In 2015, the Office of Management and Budget and the Office of Personnel Management approved new hiring authorities for agencies to bring on digital services experts more easily, mostly for technical positions.

And in 2016, OFPP and GSA launched the TechFAR hub on the Acquisition Gateway to give contracting officers advice and help to buy digital services in a central location.

But all of these efforts educated the acquisition workforce slowly, while the hope is for DITAP to quicken the pace of training.

“We need to target the folks that are actually buying the digital services first so they have the skills that they need. Then over time, it can be broadened to folks who want to buy digital services or need a new way to look at things,” Newhart said.

Walker added USDS and OFPP hope private sector vendors pick up the DITAP curriculum and provide training to program managers and others in the acquisition community.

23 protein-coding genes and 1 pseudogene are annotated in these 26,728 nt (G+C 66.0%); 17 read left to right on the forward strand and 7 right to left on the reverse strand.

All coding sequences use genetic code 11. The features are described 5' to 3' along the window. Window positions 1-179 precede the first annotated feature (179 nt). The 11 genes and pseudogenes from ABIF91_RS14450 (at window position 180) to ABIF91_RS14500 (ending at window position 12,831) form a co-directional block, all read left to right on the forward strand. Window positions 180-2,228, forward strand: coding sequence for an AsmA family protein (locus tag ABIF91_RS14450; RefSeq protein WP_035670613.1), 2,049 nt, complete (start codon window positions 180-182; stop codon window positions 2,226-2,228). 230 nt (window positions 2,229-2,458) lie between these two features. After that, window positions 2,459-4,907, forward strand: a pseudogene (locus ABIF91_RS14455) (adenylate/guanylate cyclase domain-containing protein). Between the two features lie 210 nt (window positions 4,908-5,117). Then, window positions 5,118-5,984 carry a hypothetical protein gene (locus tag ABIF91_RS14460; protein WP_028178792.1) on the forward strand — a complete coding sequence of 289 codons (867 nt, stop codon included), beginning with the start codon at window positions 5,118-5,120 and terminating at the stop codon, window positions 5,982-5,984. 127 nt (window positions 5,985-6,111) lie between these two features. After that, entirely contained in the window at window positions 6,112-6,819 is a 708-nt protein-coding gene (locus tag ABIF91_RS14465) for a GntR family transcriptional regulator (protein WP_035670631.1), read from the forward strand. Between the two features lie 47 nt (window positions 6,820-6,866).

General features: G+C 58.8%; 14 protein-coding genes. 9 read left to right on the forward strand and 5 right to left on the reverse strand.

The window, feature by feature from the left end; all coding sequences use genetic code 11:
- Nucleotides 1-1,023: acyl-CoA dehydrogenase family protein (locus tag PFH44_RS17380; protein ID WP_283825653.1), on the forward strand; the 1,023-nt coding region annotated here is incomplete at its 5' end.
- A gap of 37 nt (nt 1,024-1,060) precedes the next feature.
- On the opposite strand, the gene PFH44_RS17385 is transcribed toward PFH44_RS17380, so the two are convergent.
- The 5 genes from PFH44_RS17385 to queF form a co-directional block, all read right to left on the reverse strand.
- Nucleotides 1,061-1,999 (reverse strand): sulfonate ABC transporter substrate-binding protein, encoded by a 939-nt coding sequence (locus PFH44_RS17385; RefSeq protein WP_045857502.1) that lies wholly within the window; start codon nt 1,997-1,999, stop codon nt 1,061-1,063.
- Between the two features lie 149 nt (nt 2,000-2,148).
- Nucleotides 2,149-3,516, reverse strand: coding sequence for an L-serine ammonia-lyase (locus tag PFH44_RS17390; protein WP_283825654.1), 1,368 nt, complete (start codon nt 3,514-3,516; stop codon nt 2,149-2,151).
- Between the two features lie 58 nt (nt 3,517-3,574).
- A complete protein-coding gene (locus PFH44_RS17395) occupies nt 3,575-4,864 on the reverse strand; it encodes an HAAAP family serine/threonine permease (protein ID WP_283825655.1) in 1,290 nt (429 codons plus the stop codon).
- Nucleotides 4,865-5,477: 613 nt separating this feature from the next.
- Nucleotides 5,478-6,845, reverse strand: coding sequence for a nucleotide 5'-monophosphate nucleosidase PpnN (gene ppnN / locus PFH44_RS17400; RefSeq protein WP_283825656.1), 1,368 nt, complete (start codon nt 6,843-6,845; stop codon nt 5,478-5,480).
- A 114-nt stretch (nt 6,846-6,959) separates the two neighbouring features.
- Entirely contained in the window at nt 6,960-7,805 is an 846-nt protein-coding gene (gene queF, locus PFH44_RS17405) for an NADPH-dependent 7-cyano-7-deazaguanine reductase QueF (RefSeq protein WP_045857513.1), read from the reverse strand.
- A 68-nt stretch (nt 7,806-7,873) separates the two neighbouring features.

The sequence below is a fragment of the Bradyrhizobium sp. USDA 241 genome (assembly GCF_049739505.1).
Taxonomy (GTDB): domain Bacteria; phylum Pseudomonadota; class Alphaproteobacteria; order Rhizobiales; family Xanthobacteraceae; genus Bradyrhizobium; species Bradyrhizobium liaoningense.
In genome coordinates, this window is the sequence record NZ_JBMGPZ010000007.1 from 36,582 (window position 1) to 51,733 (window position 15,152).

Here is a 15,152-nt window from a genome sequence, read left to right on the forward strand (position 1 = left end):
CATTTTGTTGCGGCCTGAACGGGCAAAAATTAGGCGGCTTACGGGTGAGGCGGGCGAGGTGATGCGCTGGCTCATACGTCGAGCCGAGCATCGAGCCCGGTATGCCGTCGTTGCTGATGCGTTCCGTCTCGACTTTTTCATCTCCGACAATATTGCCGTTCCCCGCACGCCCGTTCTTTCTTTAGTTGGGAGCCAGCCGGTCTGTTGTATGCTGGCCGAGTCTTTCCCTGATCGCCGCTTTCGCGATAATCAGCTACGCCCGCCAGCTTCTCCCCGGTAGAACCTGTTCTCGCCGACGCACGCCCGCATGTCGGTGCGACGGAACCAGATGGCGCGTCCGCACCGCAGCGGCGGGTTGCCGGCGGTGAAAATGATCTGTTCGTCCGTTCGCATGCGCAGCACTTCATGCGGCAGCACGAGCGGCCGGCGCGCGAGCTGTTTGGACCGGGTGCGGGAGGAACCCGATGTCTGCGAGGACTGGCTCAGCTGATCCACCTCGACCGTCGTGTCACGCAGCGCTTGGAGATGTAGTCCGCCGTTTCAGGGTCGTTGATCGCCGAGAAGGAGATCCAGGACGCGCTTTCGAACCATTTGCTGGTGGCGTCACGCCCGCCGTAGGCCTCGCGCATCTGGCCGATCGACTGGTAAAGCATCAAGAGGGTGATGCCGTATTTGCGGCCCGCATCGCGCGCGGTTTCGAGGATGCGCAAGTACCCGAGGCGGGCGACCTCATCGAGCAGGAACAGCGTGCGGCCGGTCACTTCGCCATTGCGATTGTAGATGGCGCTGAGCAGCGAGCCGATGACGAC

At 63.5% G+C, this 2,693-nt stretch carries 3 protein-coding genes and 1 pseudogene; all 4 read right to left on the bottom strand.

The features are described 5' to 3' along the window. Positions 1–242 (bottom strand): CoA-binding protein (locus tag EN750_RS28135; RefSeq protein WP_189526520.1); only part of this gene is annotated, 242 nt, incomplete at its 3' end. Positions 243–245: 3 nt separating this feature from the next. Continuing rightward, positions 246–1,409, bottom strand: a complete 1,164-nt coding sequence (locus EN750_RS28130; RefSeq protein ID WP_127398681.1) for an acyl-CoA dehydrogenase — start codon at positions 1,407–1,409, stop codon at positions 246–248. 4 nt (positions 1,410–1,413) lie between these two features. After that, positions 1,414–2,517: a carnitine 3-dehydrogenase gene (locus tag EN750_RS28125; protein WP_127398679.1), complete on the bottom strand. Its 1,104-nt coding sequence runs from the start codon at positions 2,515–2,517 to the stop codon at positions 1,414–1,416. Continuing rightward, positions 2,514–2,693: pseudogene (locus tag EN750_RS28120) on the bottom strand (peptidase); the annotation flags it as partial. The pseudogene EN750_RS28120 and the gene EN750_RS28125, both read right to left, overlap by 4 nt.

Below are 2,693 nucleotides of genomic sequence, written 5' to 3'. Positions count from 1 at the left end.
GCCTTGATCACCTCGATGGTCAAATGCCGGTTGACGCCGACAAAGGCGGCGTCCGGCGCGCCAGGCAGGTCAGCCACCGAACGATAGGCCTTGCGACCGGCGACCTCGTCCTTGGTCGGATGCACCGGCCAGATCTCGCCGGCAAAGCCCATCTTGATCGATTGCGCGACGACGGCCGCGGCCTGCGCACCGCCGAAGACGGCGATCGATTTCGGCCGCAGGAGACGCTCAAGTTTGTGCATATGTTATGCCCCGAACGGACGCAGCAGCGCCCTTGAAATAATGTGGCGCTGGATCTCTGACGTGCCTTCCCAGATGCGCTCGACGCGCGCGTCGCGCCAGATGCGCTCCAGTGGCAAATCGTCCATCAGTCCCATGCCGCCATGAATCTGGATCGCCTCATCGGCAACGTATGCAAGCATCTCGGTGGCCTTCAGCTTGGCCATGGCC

“Three or four years ago, agile was just this new term people were throwing around and it was the buzz word that people were kind of throwing around,” she said. “Now, agencies are not just saying we need to do this, but how do we need to do this. They are implementing this and learning what they need to do.”

She added that graduates from the program understand the safeguards needed for adopting those strategies.

“That is a lot of what we do and teach. When you start to iterate, what do you do when it goes off the rails?” she said. “You plan for that at the beginning of the acquisition not for when or if it does happen. We also look at what does success look like and how do we scale success? Those are things we are talking about now that we weren’t talking about before.”